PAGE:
Planning for Long-Term Talent Management

In a recent post to Talent’s Performance Management blog, authors Mick Collins, Bill Gilmyers and Duncan Scott say that organizations are switching back to pre-downturn views on talent. With the economy slowly beginning to recover, organizations can view human capital as an asset rather than a cost again.

Not to mention that firms are once again beginning to launch new initiatives to implement top-line talent growth. Talent management and leaders will now have to learn how to apply new methods and frameworks to build the future workforce. The tools needed to prepare workers don’t have to be built from the ground up.

The following five tools could significantly improve how organizations approach long-term talent management:

1. Scenario Planning (Functional Owner: Strategic Planning): Strategists use scenario planning to facilitate long-term forecasting in environments where future business conditions are uncertain and difficult to predict.

An organization’s HR department can use insight from stakeholder interviews, manager workshops and data analysis to anticipate supply and demand for talent.

2. Customer Segmentation (Functional Owner: Marketing): Customer segmentation can be accomplished proactively by dividing potential customers into groups according to geography or demographics.

By understanding which workforce segments disproportionately impact the organization, HR can develop employee value propositions to attract and retain these segments.

3. Competitive Advantage (Functional Owner: Strategic Planning): Firms constantly seek sources of competitive advantage, as reflected in their ability to use resources and capabilities to offer lower-cost or differentiated products and services that establish industry leadership.

More and more, firms are distinguishing themselves based on workforce characteristics. Organizations are using unique skill sets, experiences and knowledge to achieve their strategic goals.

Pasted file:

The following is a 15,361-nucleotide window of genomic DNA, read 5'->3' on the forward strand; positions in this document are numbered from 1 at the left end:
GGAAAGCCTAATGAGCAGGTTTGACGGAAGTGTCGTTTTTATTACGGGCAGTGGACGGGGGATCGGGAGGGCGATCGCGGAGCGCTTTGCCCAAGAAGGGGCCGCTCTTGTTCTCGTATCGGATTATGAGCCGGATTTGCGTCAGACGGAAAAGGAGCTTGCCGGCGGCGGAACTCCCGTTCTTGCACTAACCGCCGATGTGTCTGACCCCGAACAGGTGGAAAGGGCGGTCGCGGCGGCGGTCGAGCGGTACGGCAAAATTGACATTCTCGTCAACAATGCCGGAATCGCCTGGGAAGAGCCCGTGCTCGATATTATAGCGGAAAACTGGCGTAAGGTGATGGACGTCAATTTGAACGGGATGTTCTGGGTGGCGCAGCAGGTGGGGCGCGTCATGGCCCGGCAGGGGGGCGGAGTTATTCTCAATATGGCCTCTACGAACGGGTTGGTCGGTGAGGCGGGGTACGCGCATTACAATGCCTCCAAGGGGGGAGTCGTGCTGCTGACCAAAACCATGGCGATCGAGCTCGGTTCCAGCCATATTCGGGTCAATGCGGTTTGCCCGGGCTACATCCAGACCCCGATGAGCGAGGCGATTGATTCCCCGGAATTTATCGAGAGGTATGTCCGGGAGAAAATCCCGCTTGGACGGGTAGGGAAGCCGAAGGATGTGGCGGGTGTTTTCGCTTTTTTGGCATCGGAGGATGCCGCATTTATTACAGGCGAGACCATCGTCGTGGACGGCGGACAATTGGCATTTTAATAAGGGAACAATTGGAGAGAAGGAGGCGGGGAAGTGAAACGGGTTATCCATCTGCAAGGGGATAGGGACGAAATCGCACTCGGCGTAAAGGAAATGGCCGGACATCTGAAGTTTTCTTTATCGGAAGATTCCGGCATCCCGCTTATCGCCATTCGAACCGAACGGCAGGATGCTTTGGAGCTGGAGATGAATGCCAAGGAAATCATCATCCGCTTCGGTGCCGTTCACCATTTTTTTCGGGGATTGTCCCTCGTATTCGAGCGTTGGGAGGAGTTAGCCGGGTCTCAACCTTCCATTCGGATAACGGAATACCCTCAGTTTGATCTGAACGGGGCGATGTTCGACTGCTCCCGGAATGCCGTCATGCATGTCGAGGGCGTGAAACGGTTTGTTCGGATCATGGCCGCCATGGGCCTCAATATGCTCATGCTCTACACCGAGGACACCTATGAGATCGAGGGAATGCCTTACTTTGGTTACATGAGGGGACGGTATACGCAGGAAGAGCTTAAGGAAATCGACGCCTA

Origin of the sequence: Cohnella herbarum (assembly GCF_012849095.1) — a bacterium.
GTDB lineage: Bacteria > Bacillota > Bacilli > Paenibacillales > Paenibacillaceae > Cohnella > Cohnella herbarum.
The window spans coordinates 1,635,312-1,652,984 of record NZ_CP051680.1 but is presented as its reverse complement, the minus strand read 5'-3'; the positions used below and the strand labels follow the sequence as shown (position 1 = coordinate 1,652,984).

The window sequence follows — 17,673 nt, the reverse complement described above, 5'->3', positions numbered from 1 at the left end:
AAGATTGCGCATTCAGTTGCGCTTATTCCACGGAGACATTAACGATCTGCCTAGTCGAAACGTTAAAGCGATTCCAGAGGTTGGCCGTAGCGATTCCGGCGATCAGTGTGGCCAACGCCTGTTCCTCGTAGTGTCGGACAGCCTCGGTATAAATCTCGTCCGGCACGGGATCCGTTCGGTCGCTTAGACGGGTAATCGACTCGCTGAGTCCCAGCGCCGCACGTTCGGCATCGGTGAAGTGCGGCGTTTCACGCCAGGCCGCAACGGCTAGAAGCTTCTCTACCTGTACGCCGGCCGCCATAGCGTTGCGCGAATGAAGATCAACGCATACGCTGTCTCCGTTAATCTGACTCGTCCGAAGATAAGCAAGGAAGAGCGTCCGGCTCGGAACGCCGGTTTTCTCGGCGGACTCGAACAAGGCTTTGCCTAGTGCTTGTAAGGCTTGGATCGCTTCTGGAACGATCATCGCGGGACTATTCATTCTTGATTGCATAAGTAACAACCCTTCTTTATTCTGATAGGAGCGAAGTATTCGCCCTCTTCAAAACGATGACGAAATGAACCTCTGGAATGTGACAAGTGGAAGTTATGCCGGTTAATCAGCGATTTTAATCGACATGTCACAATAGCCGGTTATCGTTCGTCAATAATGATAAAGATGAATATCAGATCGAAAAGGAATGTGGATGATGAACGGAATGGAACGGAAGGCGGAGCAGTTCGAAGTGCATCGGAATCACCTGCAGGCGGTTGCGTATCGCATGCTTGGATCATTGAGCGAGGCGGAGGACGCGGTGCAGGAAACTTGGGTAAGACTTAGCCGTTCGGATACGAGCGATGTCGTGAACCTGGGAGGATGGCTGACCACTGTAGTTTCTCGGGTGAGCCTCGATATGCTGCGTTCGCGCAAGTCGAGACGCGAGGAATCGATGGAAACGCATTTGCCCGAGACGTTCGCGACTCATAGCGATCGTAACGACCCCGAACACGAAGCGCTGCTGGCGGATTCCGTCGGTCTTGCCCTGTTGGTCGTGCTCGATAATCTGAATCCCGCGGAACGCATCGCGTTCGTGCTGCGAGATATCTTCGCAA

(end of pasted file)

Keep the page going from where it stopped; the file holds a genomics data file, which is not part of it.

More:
4. Supply Chain Management (Functional Owner: Operations): Supply chain management ensures that products and services are delivered in the most cost- and time-efficient method from the firm to the customer.

Peter Cappelli, professor of management at the University of Pennsylvania’s Wharton School said, “Supply chain management is designed to reduce uncertainty and variability. Workplace planning can offer the same for talent management – forecasting the capacity and capabilities required to support the business over the next three to 10 years.”

Supply chain management for talent should include acquisition and retention but its greatest impact could be on employee development.

5. Profit Maximization Models (Functional Owner: Sales): The law of supply and demand tells us that if a company wishes to sell more products, one way to do is to lower its prices. Doing so, however, decreases the profit made on every sale. Since the firm’s ultimate goal is to maximize profit, the challenge at hand is to strike the right balance between sales volume and profit per sale.

Every organization has a gap between the current and the desired workforce. HR must balance the need to fill open positions with the cost of buying talent on the open market. Data analysis and workforce planning can provide insight about how to shape the future workforce. To learn more, read the full article here.

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